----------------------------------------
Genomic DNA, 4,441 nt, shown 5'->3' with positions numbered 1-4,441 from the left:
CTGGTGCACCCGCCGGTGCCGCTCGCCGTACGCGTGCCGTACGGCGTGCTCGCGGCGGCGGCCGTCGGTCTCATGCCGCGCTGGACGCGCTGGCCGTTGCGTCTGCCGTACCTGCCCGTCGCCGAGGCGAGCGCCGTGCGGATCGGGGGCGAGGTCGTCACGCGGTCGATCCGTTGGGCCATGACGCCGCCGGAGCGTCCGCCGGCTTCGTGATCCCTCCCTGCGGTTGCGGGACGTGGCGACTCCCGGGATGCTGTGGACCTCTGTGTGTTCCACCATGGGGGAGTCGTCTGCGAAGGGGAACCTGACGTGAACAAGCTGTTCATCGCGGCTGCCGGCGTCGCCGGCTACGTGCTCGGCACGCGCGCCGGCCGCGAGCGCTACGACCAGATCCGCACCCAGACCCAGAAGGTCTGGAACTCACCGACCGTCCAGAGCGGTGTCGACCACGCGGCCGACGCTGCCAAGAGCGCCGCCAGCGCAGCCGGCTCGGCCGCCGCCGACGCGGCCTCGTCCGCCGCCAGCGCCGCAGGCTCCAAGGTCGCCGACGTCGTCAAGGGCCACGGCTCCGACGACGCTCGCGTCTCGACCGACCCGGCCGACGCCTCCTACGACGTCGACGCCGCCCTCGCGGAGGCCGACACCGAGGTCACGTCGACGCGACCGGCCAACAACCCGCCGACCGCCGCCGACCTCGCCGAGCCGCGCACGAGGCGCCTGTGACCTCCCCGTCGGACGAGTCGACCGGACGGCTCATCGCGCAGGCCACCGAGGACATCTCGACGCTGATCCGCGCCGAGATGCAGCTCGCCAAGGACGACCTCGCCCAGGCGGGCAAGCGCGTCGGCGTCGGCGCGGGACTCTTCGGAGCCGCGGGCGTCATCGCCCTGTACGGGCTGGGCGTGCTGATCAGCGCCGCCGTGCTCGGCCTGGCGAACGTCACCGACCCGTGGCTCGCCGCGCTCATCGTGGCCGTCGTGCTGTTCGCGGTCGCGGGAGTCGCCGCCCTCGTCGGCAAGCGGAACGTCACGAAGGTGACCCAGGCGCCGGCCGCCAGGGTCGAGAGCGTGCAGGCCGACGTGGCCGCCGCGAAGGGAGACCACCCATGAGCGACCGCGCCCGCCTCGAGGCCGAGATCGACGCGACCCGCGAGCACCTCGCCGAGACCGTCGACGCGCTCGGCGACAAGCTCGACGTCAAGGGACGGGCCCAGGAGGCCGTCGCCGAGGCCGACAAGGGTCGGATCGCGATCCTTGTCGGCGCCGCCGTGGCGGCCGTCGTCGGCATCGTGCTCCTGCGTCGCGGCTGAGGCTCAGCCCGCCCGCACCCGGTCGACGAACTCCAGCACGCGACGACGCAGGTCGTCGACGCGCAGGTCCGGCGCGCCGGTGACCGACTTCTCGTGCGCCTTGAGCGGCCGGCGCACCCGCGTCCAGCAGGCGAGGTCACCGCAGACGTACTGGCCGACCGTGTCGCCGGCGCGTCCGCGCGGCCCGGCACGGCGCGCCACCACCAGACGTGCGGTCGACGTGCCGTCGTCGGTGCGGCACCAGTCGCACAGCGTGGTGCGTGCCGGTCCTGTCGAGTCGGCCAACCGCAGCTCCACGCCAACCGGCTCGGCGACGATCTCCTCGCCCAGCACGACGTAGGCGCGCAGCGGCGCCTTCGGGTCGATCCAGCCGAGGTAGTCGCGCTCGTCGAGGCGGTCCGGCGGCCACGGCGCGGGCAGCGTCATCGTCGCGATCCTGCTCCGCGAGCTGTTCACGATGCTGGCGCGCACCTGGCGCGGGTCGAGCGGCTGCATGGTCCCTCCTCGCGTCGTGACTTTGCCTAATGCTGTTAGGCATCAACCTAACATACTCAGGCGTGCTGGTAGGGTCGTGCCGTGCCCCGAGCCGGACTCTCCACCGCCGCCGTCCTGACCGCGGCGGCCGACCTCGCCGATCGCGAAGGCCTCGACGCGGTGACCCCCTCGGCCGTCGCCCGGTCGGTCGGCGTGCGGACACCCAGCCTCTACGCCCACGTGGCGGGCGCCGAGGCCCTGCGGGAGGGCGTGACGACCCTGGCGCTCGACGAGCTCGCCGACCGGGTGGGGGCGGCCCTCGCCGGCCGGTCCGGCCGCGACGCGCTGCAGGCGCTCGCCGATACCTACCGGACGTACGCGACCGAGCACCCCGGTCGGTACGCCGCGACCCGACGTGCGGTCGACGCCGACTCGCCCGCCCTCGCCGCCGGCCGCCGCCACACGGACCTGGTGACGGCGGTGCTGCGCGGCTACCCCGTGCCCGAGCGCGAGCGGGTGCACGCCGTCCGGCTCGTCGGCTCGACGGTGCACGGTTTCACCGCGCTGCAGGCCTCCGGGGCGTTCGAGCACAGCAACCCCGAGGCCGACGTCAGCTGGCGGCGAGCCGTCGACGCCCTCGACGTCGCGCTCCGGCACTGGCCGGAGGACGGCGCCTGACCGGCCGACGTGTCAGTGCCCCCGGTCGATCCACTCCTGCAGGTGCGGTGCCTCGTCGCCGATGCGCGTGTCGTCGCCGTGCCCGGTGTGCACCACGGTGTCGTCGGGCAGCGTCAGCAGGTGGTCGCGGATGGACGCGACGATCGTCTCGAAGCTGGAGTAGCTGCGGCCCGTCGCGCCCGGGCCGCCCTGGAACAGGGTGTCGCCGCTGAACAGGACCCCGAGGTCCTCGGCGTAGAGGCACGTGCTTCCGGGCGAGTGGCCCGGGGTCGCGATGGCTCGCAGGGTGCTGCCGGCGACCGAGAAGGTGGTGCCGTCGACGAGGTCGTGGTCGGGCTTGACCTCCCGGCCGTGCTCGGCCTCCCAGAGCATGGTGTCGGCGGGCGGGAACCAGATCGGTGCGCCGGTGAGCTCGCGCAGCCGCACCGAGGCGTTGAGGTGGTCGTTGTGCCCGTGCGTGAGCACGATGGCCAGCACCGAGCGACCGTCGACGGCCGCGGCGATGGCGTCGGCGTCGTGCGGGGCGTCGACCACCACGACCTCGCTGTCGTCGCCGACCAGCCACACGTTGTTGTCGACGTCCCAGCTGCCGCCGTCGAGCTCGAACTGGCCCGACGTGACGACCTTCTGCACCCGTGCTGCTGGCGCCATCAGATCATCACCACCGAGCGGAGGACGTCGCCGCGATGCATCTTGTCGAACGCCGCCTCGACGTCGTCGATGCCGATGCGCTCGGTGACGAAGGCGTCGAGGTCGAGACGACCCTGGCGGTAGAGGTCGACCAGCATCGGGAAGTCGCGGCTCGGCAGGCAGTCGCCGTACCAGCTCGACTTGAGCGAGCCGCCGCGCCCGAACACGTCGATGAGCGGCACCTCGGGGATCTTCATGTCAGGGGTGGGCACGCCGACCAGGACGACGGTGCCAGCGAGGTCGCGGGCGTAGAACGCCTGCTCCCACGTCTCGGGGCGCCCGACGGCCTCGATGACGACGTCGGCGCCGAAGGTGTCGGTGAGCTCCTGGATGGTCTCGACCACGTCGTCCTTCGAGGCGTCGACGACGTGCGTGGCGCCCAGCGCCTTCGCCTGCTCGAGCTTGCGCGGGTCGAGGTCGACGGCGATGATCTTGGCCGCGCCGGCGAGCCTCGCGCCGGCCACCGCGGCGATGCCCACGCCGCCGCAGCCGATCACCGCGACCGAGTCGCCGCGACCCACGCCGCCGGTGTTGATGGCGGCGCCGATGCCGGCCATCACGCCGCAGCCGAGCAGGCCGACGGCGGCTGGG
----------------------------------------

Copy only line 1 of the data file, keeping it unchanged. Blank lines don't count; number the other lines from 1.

Genomic DNA, 4,441 nt, shown 5'->3' with positions numbered 1-4,441 from the left: